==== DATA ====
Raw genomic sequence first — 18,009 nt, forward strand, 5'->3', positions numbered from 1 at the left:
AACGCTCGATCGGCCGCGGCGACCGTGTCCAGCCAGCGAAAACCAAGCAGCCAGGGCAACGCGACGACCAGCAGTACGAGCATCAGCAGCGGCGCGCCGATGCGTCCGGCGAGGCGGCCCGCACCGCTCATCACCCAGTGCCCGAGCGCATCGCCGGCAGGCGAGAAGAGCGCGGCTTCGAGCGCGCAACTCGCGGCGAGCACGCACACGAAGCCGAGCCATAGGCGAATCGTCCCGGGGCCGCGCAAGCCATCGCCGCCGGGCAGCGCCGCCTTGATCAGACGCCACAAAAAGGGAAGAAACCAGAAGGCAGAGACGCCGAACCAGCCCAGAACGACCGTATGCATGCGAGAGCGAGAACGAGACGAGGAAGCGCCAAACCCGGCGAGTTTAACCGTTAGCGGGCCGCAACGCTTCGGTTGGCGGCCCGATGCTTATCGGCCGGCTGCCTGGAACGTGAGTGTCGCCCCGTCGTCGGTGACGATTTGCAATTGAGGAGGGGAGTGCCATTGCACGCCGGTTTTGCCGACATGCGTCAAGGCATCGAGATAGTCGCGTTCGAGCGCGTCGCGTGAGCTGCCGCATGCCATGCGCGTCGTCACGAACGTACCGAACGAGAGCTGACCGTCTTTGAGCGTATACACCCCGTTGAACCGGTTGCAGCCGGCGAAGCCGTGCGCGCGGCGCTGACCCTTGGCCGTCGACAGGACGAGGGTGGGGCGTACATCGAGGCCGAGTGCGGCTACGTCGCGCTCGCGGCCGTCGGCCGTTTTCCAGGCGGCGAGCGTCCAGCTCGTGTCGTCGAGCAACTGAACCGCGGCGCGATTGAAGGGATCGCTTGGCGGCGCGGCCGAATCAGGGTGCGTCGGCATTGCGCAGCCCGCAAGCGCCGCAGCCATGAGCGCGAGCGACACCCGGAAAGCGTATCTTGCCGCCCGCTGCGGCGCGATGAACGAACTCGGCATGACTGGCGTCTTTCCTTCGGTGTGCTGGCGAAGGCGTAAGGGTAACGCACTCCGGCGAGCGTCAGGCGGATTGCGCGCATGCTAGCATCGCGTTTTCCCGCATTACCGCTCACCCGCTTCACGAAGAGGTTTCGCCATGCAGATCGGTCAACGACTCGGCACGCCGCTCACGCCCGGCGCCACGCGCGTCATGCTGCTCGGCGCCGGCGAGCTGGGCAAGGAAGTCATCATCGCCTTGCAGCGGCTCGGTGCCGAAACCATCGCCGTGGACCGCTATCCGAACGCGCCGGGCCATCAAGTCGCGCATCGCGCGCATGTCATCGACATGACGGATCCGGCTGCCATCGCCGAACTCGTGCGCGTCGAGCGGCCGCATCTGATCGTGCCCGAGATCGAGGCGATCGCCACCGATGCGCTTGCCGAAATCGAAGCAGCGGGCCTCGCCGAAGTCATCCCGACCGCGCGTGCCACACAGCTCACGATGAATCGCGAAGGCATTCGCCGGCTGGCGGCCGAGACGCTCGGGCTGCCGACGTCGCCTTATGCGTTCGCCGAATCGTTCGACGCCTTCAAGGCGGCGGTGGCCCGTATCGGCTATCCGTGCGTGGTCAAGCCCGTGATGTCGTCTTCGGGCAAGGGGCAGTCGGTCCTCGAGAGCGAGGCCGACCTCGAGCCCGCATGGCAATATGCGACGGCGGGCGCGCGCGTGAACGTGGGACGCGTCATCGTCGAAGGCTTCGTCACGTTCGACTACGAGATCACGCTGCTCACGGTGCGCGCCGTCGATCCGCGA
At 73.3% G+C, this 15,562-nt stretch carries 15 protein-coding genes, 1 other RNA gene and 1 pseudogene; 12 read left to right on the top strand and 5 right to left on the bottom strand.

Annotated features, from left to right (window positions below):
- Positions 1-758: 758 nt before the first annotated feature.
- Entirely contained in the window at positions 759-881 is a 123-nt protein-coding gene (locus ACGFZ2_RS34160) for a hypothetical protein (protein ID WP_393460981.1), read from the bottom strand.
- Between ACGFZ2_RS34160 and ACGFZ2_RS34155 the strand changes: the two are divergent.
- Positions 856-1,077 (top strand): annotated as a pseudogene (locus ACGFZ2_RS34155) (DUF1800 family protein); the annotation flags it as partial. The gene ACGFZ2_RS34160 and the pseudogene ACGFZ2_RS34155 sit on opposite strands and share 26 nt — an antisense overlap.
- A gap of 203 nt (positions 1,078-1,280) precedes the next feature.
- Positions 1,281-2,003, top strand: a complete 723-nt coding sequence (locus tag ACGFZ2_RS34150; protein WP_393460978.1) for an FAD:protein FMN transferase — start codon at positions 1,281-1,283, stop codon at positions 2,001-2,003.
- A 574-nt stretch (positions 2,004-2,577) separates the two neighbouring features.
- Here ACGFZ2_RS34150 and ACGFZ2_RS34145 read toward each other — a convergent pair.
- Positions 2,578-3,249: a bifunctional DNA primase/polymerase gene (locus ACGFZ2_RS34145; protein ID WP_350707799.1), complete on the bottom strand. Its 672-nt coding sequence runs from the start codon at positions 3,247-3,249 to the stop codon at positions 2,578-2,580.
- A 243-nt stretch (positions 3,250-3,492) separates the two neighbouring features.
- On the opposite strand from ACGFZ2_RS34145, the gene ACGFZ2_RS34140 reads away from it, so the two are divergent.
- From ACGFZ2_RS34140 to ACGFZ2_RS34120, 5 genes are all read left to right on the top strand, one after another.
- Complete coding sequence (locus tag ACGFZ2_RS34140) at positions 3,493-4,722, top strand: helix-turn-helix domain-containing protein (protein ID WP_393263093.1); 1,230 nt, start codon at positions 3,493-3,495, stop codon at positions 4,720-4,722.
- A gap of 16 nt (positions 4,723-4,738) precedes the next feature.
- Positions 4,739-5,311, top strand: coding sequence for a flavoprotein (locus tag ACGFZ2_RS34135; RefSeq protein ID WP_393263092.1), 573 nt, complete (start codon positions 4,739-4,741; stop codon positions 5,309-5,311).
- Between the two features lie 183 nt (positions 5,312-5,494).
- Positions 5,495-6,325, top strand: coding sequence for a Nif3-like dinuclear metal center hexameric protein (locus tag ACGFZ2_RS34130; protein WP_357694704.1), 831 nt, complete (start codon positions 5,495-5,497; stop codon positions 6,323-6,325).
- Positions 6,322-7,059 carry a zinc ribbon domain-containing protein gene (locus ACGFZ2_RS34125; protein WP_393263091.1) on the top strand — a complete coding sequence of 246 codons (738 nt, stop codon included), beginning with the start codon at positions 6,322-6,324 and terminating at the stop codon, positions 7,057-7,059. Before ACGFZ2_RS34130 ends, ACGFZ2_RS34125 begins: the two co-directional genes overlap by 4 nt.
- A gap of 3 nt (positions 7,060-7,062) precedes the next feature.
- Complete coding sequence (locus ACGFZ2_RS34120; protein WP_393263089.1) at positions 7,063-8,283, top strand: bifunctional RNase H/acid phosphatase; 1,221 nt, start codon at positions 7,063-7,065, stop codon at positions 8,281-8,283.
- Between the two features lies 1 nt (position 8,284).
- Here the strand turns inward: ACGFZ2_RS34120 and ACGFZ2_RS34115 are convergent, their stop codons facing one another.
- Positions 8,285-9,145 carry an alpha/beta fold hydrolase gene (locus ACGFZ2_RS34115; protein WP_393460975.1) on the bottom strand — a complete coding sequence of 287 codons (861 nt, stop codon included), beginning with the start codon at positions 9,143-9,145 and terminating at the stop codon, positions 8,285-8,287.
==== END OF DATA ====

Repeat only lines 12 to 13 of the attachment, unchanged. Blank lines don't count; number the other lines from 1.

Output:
- Here ACGFZ2_RS34150 and ACGFZ2_RS34145 read toward each other — a convergent pair.
- Positions 2,578-3,249: a bifunctional DNA primase/polymerase gene (locus ACGFZ2_RS34145; protein ID WP_350707799.1), complete on the bottom strand. Its 672-nt coding sequence runs from the start codon at positions 3,247-3,249 to the stop codon at positions 2,578-2,580.